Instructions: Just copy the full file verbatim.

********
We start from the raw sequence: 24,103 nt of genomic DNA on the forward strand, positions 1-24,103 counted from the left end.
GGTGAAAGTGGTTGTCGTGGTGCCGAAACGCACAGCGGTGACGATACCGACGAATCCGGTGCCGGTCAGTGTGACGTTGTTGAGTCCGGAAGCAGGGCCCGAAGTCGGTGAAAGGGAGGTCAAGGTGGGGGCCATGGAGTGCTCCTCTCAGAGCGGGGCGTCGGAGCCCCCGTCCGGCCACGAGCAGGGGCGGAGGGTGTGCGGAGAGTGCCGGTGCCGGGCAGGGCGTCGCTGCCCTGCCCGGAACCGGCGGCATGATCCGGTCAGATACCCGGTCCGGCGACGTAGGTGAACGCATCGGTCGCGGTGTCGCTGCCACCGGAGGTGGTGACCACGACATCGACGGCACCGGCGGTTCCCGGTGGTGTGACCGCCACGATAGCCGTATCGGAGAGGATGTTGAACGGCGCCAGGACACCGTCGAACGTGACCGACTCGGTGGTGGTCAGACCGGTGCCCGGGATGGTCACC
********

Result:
We start from the raw sequence: 24,103 nt of genomic DNA on the forward strand, positions 1-24,103 counted from the left end.
GGTGAAAGTGGTTGTCGTGGTGCCGAAACGCACAGCGGTGACGATACCGACGAATCCGGTGCCGGTCAGTGTGACGTTGTTGAGTCCGGAAGCAGGGCCCGAAGTCGGTGAAAGGGAGGTCAAGGTGGGGGCCATGGAGTGCTCCTCTCAGAGCGGGGCGTCGGAGCCCCCGTCCGGCCACGAGCAGGGGCGGAGGGTGTGCGGAGAGTGCCGGTGCCGGGCAGGGCGTCGCTGCCCTGCCCGGAACCGGCGGCATGATCCGGTCAGATACCCGGTCCGGCGACGTAGGTGAACGCATCGGTCGCGGTGTCGCTGCCACCGGAGGTGGTGACCACGACATCGACGGCACCGGCGGTTCCCGGTGGTGTGACCGCCACGATAGCCGTATCGGAGAGGATGTTGAACGGCGCCAGGACACCGTCGAACGTGACCGACTCGGTGGTGGTCAGACCGGTGCCCGGGATGGTCACC